Faith CoLab: Tapestry of Faith: What Moves Us: A Unitarian Universalist Theology Program for Adults

Handout 1: Chauncy's Four Categories of Experience

Part of What Moves Us

By Charles Chauncy.

The Four Categories

First: Sensations

For traditional Christians like Chauncy, spiritual awakening is prompted by the minister's sermon, and thus his voice, the sounds of the words impressing themselves upon the bodies (eardrums) of the congregants become the sensations first entailed in a spiritual experience. Chauncy says the Spirit awakens our attention and brings us to consider our sins in a way we have never done before.

Second: Intense Emotions

Persons now feel emotional guilt. They become aware of how their actions, thoughts, and feelings have hurt others and compromised their own soul. Their emotional reaction to this awareness is a spiritual awareness prompted by what Chauncy calls at various times the Holy Ghost, the Holy Spirit, the Spirit of truth, or the Spirit of God. This conviction of sin is the first step towards the experience of religious conversion, Chauncy insists. Evangelists end their work here. But for Chauncy, it is only the beginning, an initial preparation step, as he puts it, for the conversion of the mind.

Third: New Thoughts

Persons now read the Christian scripture in a new way. They read it as Gospel Truth. Chauncy calls this new mindset "mental revelation." The Holy Ghost, Chauncy says, has transformed the human mind. It has produced in persons a true gospel faith, one much celebrated in the writings of the New Testament. This faith is not merely an assent of the mind to Gospel truths... The scripture is seen everywhere as full. This scriptural faith, Chauncy concludes, is the operation of the Spirit. It is the intentional work of God upon the mind of the sinner. (American Unitarian Christianity, in this way, began as a new way of reading and interpreting Christian scripture.)

Fourth: Physical Moral Behavior

With the alignment of emotions (step two) and thoughts (step three), a spiritual transformation of the heart is now produced. Now there is a change of religious and moral values within the person. The Spirit operates in such a way as to make such persons new creatures. This change of heart is spoken of under a variety of names, Chauncy says: as conversion, regeneration, resurrection, a new creation. This change is not physical, Chauncy insists; it is religious and moral. This change is wrought in the heart and in a person's life, in a person's inward principles as well as in altered outward behavior in the world. It is not the product of mere reason, Chauncy insists, nor of external revelation. It is not brought about by the bare influence of moral motives. It is the effect of the power of the Spirit, working effectually in persons that believe.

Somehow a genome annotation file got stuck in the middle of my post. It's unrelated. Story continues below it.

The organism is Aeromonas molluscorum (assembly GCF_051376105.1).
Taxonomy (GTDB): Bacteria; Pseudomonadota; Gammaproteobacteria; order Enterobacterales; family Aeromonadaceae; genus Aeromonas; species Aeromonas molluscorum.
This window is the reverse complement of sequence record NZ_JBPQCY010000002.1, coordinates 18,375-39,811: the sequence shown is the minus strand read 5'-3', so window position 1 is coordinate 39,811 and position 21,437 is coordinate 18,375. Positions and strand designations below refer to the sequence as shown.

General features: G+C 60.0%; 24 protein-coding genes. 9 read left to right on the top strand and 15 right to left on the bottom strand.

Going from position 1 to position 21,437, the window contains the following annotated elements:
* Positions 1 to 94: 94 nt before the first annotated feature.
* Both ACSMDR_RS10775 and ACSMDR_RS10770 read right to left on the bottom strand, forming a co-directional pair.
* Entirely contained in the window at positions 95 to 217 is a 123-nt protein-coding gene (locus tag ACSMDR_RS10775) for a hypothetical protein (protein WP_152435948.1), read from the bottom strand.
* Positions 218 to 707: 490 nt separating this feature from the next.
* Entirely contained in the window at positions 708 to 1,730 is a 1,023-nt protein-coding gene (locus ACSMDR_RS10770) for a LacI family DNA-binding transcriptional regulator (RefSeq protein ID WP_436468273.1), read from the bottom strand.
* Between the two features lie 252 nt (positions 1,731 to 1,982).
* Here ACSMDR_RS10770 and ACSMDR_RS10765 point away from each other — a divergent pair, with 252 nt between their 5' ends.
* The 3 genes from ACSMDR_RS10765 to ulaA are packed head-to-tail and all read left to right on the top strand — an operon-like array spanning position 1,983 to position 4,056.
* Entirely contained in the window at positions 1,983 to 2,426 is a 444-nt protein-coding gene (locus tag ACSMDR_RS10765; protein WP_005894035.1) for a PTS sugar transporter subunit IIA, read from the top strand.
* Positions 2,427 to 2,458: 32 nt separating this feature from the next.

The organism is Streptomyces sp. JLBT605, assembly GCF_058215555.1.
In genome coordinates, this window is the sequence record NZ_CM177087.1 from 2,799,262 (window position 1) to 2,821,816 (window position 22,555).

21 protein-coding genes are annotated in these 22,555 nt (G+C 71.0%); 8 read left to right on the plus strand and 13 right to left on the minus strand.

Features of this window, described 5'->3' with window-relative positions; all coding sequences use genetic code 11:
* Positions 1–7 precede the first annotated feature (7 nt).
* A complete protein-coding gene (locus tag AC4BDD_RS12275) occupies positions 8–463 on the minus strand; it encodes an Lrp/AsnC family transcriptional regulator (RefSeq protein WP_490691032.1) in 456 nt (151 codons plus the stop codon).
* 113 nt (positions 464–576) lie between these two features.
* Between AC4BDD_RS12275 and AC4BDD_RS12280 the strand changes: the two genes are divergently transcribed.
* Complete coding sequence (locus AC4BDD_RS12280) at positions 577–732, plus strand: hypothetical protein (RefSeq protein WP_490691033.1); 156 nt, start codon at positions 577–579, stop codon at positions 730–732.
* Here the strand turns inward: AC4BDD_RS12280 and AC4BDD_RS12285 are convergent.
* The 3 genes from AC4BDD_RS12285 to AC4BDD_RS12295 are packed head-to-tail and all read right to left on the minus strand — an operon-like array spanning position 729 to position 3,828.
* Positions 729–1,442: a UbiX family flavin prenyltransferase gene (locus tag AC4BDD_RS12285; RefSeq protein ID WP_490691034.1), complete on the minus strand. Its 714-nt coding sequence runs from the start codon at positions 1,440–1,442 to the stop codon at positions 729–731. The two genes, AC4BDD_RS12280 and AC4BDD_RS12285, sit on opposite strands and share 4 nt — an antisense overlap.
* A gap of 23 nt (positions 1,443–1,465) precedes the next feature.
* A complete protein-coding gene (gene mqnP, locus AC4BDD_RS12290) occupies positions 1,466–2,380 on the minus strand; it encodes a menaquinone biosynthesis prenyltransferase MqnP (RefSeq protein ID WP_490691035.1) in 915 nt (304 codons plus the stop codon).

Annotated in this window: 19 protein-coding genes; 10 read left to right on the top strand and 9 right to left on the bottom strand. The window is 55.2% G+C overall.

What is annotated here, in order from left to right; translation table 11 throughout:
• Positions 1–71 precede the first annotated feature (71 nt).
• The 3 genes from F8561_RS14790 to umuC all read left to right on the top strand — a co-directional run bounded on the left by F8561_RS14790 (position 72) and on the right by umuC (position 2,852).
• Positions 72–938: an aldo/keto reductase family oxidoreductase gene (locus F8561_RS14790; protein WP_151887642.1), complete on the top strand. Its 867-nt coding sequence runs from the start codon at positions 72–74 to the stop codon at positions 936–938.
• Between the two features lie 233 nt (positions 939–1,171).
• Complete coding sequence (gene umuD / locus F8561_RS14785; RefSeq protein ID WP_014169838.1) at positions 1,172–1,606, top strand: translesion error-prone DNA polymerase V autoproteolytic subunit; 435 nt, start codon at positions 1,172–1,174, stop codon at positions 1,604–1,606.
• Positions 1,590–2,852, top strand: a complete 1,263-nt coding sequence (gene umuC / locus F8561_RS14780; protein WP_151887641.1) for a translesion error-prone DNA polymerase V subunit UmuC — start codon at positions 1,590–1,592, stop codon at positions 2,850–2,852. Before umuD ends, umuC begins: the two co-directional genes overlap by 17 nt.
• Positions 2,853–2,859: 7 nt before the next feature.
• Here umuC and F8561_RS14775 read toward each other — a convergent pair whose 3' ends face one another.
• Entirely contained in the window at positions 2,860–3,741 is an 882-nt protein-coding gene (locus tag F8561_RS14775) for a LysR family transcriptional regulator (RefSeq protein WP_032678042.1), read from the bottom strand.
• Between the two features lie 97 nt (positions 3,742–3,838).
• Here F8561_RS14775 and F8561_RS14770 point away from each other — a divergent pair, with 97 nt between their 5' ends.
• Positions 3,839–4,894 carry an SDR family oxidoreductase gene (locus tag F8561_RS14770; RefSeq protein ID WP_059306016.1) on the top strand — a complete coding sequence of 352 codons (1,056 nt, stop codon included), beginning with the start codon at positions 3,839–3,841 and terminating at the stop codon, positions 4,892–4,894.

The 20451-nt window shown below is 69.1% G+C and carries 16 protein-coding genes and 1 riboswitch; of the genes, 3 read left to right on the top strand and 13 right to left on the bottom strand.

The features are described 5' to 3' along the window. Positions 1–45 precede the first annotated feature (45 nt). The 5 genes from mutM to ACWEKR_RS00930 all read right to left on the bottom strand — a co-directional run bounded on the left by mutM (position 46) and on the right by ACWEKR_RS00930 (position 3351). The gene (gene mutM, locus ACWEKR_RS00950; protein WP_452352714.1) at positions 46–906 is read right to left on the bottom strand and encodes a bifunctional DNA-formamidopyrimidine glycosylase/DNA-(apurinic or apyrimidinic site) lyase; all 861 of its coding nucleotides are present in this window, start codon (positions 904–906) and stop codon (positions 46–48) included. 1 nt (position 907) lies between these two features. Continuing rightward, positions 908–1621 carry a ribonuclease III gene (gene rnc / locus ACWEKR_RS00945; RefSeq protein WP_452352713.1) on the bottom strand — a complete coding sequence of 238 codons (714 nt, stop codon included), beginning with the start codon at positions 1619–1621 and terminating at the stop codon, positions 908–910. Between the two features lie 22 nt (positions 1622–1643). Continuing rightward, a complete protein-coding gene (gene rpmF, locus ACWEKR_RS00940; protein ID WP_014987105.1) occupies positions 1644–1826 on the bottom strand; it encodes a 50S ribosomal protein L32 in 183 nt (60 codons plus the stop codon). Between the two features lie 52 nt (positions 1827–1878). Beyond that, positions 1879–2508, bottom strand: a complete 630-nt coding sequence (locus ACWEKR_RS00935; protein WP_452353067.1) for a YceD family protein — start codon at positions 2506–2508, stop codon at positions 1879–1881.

According to Chauncy, four results follow:

New inner strength, vigor, cheerfulness, and delight

The Holy Ghost excites sincere Christians to practice their duty, increases grace in them, preserves them unto the end. It excites good motions in them, animates their resolutions, quickens their graces and assists them in their exercise with strength and vigor, with cheerfulness and delight.


The Holy Ghost provides support and consolation for persons who are suffering or in some way afflicted. Persons so inspired are ready to undergo the trial of cruel mockings and scourging, bonds and imprisonment. They willingly undergo such torment. They will endure anything for the honor of the Spirit of Jesus Christ.

Inward Joy

The Holy Ghost produces within persons an inward joy. This joy is the fruit of the Spirit ... This joy is not a mere effect of nature; neither does it result from the sole exercise of the mind, either upon itself, or the truths revealed in the Gospel, but is the produce of the Holy Ghost, which is given to them... . This joy is the testimony of our conscience... To be sure, whoever have this peace of God, this joy of the Lord, they are blessed persons, tho' they know not the meaning of those raptures some others may experience; and the state of mind they are brought to, they may assure themselves, is an effect of the Holy Ghost in them.


The feeling of being spiritually accepted by God. The gift of the Holy Ghost is the witness of the Spirit that satisfied good Christians of their adoption into God's family. Some may expect an immediate whisper from the Spirit, or some secret extraordinary impulse, assuring them, they are children of God. This can happen, but this does not appear to be the way of the Spirit's witnessing. Moreover, it can be dangerous for persons to ground their hopes of heaven upon mere impulses and impressions, especially if they rely upon them instead of Scripture.